Structuring your business succession – Tax aspects
Transferring control of your business to family members may involve restructuring your business operations – changes in shareholding, changes to the trustee, changes to a partnership structure – or transferring assets to family members, possibly by way of donation or through the creation of trusts or other entities. Different strategies will have different tax consequences for the owner and beneficiaries.
The focus is usually on reducing an individual’s taxable estate to minimise the tax liability on death and ensuring future generations retain as much of their relatives’ legacies as possible. A balance must be created between reducing the taxable estate and preserving enough income and capital to meet the individual’s needs.
The current reduced rate of duty of 1.5% on transfers of shares in a company to family members is particularly attractive for business owners wanting to start implementing their succession through lifetime donations. The reduced rate of duty is applicable until 31 December 2019. Following that, the duty rate payable on intra-family donations of shares in a company will be of 2% if the company is not a property company and 5% if the shares are held in a property company.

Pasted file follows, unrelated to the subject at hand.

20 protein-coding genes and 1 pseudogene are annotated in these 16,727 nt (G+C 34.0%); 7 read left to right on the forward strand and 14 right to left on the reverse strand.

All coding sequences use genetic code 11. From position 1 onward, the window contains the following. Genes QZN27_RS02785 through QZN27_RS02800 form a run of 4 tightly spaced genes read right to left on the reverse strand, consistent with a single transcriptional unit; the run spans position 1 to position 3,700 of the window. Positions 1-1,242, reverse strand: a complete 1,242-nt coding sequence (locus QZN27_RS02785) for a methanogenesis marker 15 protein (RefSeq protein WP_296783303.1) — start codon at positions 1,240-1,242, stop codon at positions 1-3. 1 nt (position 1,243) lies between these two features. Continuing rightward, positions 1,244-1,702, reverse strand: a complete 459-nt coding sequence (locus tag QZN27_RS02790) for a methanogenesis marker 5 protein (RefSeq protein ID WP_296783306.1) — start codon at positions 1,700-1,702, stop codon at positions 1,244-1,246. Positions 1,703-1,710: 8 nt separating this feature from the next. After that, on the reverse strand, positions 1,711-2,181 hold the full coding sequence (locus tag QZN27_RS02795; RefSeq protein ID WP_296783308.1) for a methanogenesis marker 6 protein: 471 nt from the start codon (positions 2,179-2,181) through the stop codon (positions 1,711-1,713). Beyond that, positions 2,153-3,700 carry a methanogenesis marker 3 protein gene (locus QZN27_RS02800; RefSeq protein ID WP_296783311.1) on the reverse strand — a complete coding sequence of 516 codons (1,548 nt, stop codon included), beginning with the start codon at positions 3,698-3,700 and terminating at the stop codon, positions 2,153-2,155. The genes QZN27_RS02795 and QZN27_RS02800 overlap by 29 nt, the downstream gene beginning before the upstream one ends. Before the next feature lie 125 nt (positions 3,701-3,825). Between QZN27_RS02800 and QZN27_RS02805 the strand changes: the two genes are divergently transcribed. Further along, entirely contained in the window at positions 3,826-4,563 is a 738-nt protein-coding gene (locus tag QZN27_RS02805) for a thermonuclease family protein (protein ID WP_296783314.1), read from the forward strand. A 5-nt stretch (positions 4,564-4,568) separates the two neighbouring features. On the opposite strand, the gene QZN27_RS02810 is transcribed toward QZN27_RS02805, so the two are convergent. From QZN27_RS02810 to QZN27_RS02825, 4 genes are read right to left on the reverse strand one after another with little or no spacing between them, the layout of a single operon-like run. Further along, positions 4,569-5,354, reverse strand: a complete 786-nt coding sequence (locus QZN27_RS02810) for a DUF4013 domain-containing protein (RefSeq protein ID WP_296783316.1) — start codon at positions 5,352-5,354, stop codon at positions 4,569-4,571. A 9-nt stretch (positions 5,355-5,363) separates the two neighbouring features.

Splitting the ownership of a business between a bare owner and a usufructuary throughout one’s lifetime can also facilitate the future transfer of the business. Upon the usufructuary’s death, his or her right over the business, and his or her right to earn income from it, is automatically carried over to the bare owner, who takes over the full ownership with no tax to pay.
Tax planning is an essential element of any family business succession plan because it affects the value of the company, the owner’s personal wealth, and the amount of wealth that can be passed on to the next generation.
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